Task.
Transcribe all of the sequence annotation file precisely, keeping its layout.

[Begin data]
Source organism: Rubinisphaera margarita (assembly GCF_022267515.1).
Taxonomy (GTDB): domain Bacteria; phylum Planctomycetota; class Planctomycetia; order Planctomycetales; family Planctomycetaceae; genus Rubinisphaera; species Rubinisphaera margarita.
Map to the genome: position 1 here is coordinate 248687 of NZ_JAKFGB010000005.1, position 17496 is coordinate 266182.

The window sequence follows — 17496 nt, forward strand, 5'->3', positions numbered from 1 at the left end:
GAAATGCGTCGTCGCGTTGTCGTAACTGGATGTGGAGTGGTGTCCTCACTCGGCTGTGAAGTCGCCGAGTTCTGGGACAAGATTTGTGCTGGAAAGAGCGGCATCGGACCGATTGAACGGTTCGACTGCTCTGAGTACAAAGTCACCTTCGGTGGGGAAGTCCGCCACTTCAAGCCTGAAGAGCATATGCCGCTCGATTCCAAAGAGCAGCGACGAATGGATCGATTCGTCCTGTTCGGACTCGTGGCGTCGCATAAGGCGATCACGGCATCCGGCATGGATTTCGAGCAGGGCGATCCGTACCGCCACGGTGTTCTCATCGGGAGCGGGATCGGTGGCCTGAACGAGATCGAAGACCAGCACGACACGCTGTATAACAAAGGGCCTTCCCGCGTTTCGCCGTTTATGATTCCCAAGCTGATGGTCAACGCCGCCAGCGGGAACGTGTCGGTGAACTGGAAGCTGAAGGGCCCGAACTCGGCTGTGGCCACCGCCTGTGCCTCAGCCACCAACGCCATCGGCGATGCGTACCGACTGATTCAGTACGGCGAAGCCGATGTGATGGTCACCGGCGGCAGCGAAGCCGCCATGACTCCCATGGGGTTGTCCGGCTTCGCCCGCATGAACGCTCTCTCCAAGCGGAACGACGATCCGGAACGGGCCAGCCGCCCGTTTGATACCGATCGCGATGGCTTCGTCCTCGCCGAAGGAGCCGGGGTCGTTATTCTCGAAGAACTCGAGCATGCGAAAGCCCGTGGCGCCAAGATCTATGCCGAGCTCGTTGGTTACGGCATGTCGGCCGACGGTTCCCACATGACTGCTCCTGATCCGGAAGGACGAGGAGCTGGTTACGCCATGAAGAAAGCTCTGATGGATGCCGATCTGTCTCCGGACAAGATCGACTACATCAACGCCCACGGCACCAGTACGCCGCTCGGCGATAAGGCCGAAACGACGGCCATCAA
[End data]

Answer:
Source organism: Rubinisphaera margarita (assembly GCF_022267515.1).
Taxonomy (GTDB): domain Bacteria; phylum Planctomycetota; class Planctomycetia; order Planctomycetales; family Planctomycetaceae; genus Rubinisphaera; species Rubinisphaera margarita.
Map to the genome: position 1 here is coordinate 248687 of NZ_JAKFGB010000005.1, position 17496 is coordinate 266182.

The window sequence follows — 17496 nt, forward strand, 5'->3', positions numbered from 1 at the left end:
GAAATGCGTCGTCGCGTTGTCGTAACTGGATGTGGAGTGGTGTCCTCACTCGGCTGTGAAGTCGCCGAGTTCTGGGACAAGATTTGTGCTGGAAAGAGCGGCATCGGACCGATTGAACGGTTCGACTGCTCTGAGTACAAAGTCACCTTCGGTGGGGAAGTCCGCCACTTCAAGCCTGAAGAGCATATGCCGCTCGATTCCAAAGAGCAGCGACGAATGGATCGATTCGTCCTGTTCGGACTCGTGGCGTCGCATAAGGCGATCACGGCATCCGGCATGGATTTCGAGCAGGGCGATCCGTACCGCCACGGTGTTCTCATCGGGAGCGGGATCGGTGGCCTGAACGAGATCGAAGACCAGCACGACACGCTGTATAACAAAGGGCCTTCCCGCGTTTCGCCGTTTATGATTCCCAAGCTGATGGTCAACGCCGCCAGCGGGAACGTGTCGGTGAACTGGAAGCTGAAGGGCCCGAACTCGGCTGTGGCCACCGCCTGTGCCTCAGCCACCAACGCCATCGGCGATGCGTACCGACTGATTCAGTACGGCGAAGCCGATGTGATGGTCACCGGCGGCAGCGAAGCCGCCATGACTCCCATGGGGTTGTCCGGCTTCGCCCGCATGAACGCTCTCTCCAAGCGGAACGACGATCCGGAACGGGCCAGCCGCCCGTTTGATACCGATCGCGATGGCTTCGTCCTCGCCGAAGGAGCCGGGGTCGTTATTCTCGAAGAACTCGAGCATGCGAAAGCCCGTGGCGCCAAGATCTATGCCGAGCTCGTTGGTTACGGCATGTCGGCCGACGGTTCCCACATGACTGCTCCTGATCCGGAAGGACGAGGAGCTGGTTACGCCATGAAGAAAGCTCTGATGGATGCCGATCTGTCTCCGGACAAGATCGACTACATCAACGCCCACGGCACCAGTACGCCGCTCGGCGATAAGGCCGAAACGACGGCCATCAA